Being out in the countryside with my dogs gives me time to think. I’ve learnt the pleasure of solitude without being lonely, and that’s a good feeling for me.

Welcome to "Man with two dogs" - the family website for dog owners and dog walkers.

This is my countryside diary which appears each Saturday in the Dundee Courier newspaper.

Windmills across the sky

June 11th, 2011

WORDS ARE my seed corn and I like to see them used properly   The idea of wind farms just seems a complete anomaly to me   Nobody grows wind, nobody ploughs the fields and scatters wind seeds, nothing is cultivated.

Wind farms are electricity generating stations, so why not call them that?   They produce the same product as hydro-electric schemes which provide much of Scotland's energy needs without stirring up discord or hostility.

It's a different matter with wind farms which raise passions to remarkable heights at either end of the emotional spectrum   Presumably they make lots of money for people who have suitable sites to build them   But the turbines offend the visual and emotional susceptibilities of people who see them as an intrusion into the landscape of their lives.

An objection to wind farms which interests me is the suggestion that there is a danger of birds, especially raptors, being sucked into the vortex, or whirlpool, of wind caused by the rotation of the blades, and killed.

I visited a site recently and saw no evidence of this, and heard larks singing their hearts out in the sky above   Having said that, it was a bare, barren hilltop with little to attract birds of prey, and there may be evidence elsewhere to support the claim.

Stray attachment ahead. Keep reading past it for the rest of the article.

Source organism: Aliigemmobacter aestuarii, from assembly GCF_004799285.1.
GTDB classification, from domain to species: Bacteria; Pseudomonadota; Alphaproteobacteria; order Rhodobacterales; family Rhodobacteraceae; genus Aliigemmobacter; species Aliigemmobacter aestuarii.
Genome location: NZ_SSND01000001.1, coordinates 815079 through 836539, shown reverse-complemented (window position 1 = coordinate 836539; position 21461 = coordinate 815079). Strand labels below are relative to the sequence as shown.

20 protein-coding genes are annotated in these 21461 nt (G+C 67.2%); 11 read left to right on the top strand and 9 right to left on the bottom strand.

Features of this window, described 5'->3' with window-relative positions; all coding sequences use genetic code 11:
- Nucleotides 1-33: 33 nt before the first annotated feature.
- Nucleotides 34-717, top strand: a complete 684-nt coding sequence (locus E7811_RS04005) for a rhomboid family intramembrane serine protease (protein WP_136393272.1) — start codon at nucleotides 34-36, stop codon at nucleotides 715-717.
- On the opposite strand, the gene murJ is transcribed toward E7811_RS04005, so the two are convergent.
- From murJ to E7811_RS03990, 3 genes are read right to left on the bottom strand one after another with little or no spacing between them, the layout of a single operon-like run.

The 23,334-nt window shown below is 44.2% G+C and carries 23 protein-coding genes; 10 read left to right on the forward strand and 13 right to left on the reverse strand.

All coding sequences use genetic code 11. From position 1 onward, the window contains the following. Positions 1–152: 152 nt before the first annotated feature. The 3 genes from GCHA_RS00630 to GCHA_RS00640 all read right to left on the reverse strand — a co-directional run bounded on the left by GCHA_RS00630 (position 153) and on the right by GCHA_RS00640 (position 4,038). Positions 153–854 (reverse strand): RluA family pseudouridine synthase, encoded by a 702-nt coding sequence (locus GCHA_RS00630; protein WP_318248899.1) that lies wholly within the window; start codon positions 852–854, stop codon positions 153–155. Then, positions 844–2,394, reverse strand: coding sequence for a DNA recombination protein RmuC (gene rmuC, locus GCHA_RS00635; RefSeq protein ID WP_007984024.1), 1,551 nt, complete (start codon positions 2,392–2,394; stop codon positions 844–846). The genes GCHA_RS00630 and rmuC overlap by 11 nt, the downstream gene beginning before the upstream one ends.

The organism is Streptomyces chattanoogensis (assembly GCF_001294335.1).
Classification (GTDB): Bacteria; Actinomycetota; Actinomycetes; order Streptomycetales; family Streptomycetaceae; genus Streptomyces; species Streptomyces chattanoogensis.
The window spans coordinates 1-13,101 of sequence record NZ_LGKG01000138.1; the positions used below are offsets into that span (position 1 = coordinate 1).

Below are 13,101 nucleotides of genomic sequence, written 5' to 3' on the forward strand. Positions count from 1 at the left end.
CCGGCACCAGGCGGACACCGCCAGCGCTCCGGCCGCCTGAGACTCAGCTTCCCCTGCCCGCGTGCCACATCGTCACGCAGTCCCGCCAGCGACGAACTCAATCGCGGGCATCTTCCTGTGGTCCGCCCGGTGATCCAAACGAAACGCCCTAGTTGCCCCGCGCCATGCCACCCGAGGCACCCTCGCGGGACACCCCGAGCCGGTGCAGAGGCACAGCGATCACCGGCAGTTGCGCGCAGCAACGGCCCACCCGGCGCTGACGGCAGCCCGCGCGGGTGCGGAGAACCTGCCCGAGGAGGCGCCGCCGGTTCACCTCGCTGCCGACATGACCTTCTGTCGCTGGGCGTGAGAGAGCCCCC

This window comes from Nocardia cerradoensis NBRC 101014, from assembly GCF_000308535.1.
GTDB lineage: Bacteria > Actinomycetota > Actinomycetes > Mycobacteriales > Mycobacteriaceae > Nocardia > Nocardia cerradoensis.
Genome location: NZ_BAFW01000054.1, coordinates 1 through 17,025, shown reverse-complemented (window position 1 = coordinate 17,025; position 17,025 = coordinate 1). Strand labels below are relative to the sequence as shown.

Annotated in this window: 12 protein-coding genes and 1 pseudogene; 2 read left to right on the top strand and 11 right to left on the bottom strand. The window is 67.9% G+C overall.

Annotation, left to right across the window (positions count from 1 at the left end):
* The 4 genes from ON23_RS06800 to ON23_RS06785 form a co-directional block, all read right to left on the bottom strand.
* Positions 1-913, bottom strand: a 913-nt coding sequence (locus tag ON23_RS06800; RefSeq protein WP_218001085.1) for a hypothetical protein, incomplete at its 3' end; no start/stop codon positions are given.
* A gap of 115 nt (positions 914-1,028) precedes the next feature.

The two main objections seem to be visual and noise intrusion   Friends have seen off an application for the erection of a turbine 600 metres from their house   As we spoke on the phone they told me they could clearly see a turbine in Angus, 23 miles away from their living room in Fife.

You can't avoid visual impact when turbines as tall as 250 metres are being erected, but I wonder if they would be less disturbing if they had no obvious moving parts   There's a hypnotic mesmerism about those rotating blades going nowhere.

Standing at the foot of a turbine there's a constant soughing of the blades sweeping through the air, and a relentless thump, thump as each blade completes its downward sweep and starts the upswing.

My experience of wind turbines has only ever been temporary   Seeing them at a distance from the car can be rather soothing, but the moment passes and they are left behind     It would likely be different if I couldn't escape from those strict tempo beating arms.

Would I want a turbine 600 metres from my back yard?   Might it not amount to visual, perhaps even mental, pollution?   I've no interest in talking wind turbines up, and no benefit in talking them down, and there can't be an objection to their essential product   To be honest, on a purely personal level I just shouldn't want such an  €œin my face € invasion of our horizons.

It's not the turbines per se, but the siting of them that can be so controversial.

Written on Saturday, June 11th, 2011 at 3:30 pm for Weekly.